- Helping to identify the social determinants that contribute to the growing cervical health care disparities between Black women and others
- Applying the most promising community-driven, evidence and practice-based interventions that will achieve the greatest impact in reducing these disparities
- Increasing individual knowledge about cervical cancer
- Participating in national and community coalitions and partnerships
- Promoting screening as an essential benefit in health reform
To learn more about our specific programs, click here.
What Black Women Can Do
The American Cancer Society recommends that:
- All women should begin cervical cancer screening within three years after they start having sex and no later than age 21, and screening should be done every year with a regular Pap test.
- Beginning at age 30, women who have had 3 normal Pap test results in a row may get screened every 2 to 3 years. Women older than 30 may also get screened every 3 years with either the conventional or liquid-based Pap test, plus the human papilloma virus (HPV) test.
- Women 70 years of age or older who have had 3 or more normal Pap tests in a row and no abnormal Pap test results in the last 10 years may choose to stop having cervical cancer testing.
- Women who have had a total hysterectomy (removal of the uterus and cervix) may also choose to stop having cervical cancer testing, unless the surgery was done as a treatment for cervical cancer or pre-cancer.
- Women who have had a hysterectomy without removal of the cervix (a supra-cervical hysterectomy) need to continue cervical cancer screening and follow the guidelines above.
On December 27-28, 2014, Jubilee Christian Fellowship Chicago opened their doors to open the minds of women in their church community about breast and cervical cancer prevention. The intimate circle of women on Saturday was inspired by the courageous story of Rose Lewis-Calvin’s journey and victory over breast cancer.
In addition to the many other insights, one of the loudest messages was that we must being willing to advocate for ourselves early and consistently. Here are 5 powerful take aways:
1. Cry with your feet moving: Receiving a cancer diagnosis is frightening to say the least. What we know and don’t know all contribute to what can be potentially crippling. Don’t let it. It is natural to be afraid, but use that fear to inspire you to live! Be aggressive about getting treatment and decide to fight!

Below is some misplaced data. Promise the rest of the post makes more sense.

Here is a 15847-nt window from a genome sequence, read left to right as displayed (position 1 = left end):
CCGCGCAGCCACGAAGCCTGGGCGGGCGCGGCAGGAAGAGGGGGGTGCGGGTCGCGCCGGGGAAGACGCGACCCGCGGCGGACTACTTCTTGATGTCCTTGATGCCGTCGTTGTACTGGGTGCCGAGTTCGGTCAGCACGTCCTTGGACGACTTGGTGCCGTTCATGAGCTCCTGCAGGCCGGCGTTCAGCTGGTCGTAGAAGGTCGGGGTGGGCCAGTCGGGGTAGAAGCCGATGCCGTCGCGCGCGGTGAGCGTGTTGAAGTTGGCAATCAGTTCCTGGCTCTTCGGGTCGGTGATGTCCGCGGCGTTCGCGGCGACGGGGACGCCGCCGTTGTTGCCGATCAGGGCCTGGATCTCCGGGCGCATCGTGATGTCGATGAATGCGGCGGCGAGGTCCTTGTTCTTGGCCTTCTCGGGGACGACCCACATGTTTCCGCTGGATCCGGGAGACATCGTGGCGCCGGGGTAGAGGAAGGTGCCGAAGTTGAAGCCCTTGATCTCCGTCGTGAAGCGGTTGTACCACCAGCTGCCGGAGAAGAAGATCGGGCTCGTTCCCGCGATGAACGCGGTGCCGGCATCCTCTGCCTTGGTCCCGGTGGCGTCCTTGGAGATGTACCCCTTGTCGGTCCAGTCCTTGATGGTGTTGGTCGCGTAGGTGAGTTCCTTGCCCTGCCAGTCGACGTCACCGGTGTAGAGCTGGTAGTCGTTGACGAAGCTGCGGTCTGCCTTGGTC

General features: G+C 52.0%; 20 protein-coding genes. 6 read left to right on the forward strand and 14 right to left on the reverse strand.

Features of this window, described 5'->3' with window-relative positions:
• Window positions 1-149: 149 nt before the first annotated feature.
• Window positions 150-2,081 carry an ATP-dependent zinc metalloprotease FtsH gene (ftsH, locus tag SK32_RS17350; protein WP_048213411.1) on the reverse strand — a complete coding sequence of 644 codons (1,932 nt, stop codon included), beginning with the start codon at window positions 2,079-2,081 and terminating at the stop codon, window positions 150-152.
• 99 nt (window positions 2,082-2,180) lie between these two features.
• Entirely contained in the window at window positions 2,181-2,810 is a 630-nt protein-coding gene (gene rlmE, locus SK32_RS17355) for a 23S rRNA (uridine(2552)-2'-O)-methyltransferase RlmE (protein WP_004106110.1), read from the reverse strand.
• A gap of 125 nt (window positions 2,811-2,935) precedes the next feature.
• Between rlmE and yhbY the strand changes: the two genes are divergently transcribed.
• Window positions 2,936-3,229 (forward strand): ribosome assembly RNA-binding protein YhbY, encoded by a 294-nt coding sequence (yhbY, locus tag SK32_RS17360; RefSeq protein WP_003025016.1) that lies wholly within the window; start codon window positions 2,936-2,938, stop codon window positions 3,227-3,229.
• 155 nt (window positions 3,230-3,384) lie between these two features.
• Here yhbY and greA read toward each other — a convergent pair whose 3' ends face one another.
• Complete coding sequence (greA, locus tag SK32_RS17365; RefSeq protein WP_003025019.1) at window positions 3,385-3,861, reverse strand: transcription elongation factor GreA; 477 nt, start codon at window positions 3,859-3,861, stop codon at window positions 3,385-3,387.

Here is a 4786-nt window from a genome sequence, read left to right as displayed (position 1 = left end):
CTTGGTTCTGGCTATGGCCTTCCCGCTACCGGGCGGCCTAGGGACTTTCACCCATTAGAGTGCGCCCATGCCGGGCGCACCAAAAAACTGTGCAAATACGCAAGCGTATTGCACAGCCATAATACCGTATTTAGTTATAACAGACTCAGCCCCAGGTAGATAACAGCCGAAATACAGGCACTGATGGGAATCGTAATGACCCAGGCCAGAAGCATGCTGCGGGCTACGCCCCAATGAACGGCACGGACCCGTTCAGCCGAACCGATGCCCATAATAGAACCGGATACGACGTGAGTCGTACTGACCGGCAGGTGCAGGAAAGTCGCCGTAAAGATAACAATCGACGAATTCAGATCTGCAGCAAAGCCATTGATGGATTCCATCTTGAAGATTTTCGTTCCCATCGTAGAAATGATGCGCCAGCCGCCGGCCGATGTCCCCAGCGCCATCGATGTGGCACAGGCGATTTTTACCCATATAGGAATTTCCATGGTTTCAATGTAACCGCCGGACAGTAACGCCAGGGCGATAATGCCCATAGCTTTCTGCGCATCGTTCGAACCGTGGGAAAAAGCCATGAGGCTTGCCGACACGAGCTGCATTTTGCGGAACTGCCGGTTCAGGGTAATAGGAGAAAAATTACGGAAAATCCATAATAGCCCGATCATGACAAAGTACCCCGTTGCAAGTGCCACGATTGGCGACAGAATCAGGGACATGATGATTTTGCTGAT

2. Get a second opinion…and a third..and a fourth… Medical professionals are rich in skill and knowledge, but they’re not always right. If your instincts tell you that you need to seek out another opinion about your method of care, follow them. No matter the outcome of your inquiry, you’ll be glad you did.
3. Bring your team: The truth is, you need somebody there. Period. Somebody to question the doctor. Somebody to drive you to treatment. Somebody to tell an off color joke. Somebody to hold you on that one day that you need it. Somebody to do or say nothing at all, but just to be there. As strong as you are, two or five is better than one. You may be expecting one person or group to avail themselves and they don’t. Don’t be discouraged, it may be just as well. The friend who was unlikely may be the best person for the job.
4. Doctor’s visits are dialogs no monologues: Ask questions. Challenge diagnoses. Repeat what you think you heard. Pose multiple scenarios. Share the most embarrassing thing you’re thinking about what’s being said and wait for a response. Even if you don’t think you know the right things to ask, start a culture of dialog with your practitioner. It’s their job, but it’s your life and body. The latter hold more weight.
5. Only take “Now” as an answer! One of the most powerful things about Rose Lewis-Calvin’s story was when she talked about being told that an element of her treatment could wait. Because she demanded that she be treated sooner than later, she stopped the growth from progressing and contributed to saving her own life. This response applies to you too. If you feel an irregularity in your breast or in any part of your body, they answer to “when am I going to get checked out” is always “Now!!”
She’s Aware: An SACI program brought to you by Stroger Hosptial’s Division of Adolescent and Young Medicine and the Illinois Department of Public Health www.shesaware.com
Special Thanks to Jubilee Christian Fellowship Chicago